Filed under Around Town with Tom Wolf

Tom’s Picks

Stephen G. Rhodes, Untitled, 2010

You could have a rewarding contemporary art viewing trip to New York city this month and just see shows by artists affiliated with Bard.  One of the hottest rising art stars on the scene at the moment is Stephen G. Rhodes (BFA 1999) whose current show at Metro Pictures (519 West 24th, through March 5) is an exhilarating mixture of chaos and control, ostensibly inspired by the philosophy and biography of Emmanuel Kant.  You enter through a ramshackle hallway festooned with crudely nailed and propped up pieces of wood, hanging vitrines with graffitied clown posters, assorted books, and shelves supporting found objects.  They lead to and from the central gallery that houses four projectors.  Fast cut sequences are projected on each wall, featuring, among other things, two guys in long blonde wigs engaged in various acts of creation and destruction:  typing on an old fashioned electric typewriter with porn images attached, dragging mugs noisily along rocky paths, setting strips of substance on fire on the floor, walking angrily on the side of a road, etc., etc.  The anarchic randomness and destruction has a wild sort of humor, and is accompanied by a loud sound track that amplifies the chaotic action on the screens.  The show is accompanied by a translation of a passage from Kant “by” Rhodes which reads as if he ran the passage through a shoddy internet translation program and printed the results:  “Doctors and logicians have for some time the opinion of the human head table is simply a drum sound that’s like nothing there.”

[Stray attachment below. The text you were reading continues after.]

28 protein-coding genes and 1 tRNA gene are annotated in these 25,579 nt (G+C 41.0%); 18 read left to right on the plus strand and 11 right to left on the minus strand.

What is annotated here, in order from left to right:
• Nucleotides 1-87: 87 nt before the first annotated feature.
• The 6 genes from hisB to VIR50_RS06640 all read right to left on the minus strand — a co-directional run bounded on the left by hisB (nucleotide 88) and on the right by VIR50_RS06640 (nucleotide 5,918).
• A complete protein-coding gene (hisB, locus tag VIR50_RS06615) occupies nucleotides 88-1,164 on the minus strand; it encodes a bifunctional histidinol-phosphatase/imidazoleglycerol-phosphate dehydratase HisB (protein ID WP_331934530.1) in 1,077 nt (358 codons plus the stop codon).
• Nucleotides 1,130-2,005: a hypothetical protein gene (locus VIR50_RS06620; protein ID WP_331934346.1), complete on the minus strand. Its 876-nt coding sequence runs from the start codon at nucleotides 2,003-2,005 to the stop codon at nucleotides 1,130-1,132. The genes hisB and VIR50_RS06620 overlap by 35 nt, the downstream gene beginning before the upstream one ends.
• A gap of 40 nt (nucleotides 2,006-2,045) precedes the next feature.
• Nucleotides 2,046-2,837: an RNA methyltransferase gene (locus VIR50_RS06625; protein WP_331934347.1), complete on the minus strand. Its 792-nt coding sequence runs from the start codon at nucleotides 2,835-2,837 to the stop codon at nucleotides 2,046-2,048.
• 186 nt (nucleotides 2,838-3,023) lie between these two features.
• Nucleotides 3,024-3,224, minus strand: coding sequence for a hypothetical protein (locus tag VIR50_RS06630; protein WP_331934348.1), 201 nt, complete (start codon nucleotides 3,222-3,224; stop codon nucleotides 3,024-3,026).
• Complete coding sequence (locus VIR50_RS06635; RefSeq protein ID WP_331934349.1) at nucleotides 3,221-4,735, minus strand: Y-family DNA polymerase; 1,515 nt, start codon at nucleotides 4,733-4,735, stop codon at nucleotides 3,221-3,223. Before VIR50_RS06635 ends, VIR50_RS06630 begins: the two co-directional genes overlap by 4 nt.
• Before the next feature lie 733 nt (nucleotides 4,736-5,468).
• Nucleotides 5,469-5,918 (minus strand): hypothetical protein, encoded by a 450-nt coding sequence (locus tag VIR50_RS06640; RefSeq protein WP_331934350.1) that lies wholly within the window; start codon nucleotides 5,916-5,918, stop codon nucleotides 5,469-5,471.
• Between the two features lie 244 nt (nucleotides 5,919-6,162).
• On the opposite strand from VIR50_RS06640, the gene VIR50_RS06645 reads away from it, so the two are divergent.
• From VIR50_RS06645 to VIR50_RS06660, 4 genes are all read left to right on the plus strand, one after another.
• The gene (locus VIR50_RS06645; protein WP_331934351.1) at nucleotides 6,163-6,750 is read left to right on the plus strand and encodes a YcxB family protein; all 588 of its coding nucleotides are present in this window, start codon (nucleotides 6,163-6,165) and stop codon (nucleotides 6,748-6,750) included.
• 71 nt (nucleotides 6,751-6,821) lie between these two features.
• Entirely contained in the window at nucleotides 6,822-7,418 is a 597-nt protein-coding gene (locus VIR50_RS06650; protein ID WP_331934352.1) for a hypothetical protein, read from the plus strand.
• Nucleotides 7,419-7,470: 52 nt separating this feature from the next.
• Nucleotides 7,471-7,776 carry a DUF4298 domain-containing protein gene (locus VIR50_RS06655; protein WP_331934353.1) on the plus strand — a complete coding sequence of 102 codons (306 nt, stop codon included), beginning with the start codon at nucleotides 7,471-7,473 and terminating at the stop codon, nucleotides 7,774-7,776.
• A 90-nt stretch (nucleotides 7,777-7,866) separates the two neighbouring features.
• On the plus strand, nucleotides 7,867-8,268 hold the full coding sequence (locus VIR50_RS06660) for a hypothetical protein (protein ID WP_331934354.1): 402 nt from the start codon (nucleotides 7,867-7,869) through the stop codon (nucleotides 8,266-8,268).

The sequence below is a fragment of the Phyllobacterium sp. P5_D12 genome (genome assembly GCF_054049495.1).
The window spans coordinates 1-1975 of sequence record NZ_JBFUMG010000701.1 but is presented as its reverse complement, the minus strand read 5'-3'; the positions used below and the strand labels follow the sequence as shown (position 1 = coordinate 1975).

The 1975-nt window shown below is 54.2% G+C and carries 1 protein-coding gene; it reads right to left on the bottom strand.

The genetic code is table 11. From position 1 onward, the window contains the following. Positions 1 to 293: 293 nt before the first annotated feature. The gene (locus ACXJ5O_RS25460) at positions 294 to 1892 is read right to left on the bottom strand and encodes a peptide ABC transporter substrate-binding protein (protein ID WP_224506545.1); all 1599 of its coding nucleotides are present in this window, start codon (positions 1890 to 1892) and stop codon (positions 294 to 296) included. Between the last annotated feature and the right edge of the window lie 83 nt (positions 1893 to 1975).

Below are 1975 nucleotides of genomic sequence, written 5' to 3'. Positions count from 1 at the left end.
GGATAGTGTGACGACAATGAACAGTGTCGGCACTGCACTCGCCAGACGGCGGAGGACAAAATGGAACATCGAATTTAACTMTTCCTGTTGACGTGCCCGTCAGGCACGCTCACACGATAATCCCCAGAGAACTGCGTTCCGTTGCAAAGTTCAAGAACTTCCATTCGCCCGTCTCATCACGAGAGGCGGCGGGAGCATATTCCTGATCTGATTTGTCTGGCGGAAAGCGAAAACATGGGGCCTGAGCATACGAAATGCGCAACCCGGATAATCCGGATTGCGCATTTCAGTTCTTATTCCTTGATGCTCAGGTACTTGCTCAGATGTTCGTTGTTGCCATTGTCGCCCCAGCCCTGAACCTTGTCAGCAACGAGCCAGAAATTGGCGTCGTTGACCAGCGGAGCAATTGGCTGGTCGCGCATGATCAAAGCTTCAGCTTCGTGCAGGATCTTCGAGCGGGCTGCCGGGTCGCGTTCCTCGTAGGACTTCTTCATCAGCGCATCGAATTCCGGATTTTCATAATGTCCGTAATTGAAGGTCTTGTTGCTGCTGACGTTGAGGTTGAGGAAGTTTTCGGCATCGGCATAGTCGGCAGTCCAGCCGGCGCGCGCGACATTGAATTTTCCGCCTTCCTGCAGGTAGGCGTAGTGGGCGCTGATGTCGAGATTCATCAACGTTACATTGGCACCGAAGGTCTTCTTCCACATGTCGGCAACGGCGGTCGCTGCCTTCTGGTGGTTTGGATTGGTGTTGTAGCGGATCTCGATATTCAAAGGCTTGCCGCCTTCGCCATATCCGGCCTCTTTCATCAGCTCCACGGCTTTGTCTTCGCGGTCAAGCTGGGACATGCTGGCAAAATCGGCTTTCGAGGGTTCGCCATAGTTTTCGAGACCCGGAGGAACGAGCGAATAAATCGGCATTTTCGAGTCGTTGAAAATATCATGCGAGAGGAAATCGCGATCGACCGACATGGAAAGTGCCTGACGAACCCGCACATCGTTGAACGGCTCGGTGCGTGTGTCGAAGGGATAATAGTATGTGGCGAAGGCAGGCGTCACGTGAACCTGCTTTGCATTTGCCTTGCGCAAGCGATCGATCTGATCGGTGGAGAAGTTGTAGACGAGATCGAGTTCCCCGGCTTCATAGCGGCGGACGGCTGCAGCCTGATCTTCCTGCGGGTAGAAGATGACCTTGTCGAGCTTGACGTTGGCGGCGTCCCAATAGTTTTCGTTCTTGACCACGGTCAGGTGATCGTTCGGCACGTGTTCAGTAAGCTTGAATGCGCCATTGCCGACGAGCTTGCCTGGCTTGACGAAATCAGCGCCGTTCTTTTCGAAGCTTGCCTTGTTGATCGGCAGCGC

On the Lower East Side another Bard alum rising art star, Zak Kitnik, (Studio Art ’07), has 3 pieces in the front of a 3-artist show at Rachel Uffner Gallery (Orchard Street, through Feb. 20).  Cooler and more ironic than Rhodes, Kitnik loves to rephrase modernist geometric abstraction in post-modern ways.  The dominant work here is a construction hanging from the ceiling almost to the floor.  It’s made of thick rectangular pieces of transparent plastic suspended horizontally in tension by a complex set of wires and anchors; the support mechanism is more visually present than the material it supports.  Two other Kitnik pieces, a collage and another 3D work, are significantly different from this one, but share its purist geometry.

Across the street at the Lesley Heller Gallery (54 Orchard Street, through Feb. 20) is a 4 person show, Fractured Earth, that features Bard’s two graphic arts instructors:  Nicola Lopez exhibits dynamic printed constructions of angular modernist architecture, and Lothar Osterburg shows spooky scenes of imaginary architecture rendered in gorgeous photogravure.  While at Lesley Heller don’t miss the back gallery, which usually features a stunning, coloristically vibrant painting by Ken Buhler.

Not angry enough for you?  Walk down a couple of blocks and see/read the Readykeulous show of art and text pieces by the lesbian collective at Invisible-Exports (14A Orchard Street, through Feb. 13), including works by Bard painting prof Nicole Eisenmann and former Bard prof Louise Fishman.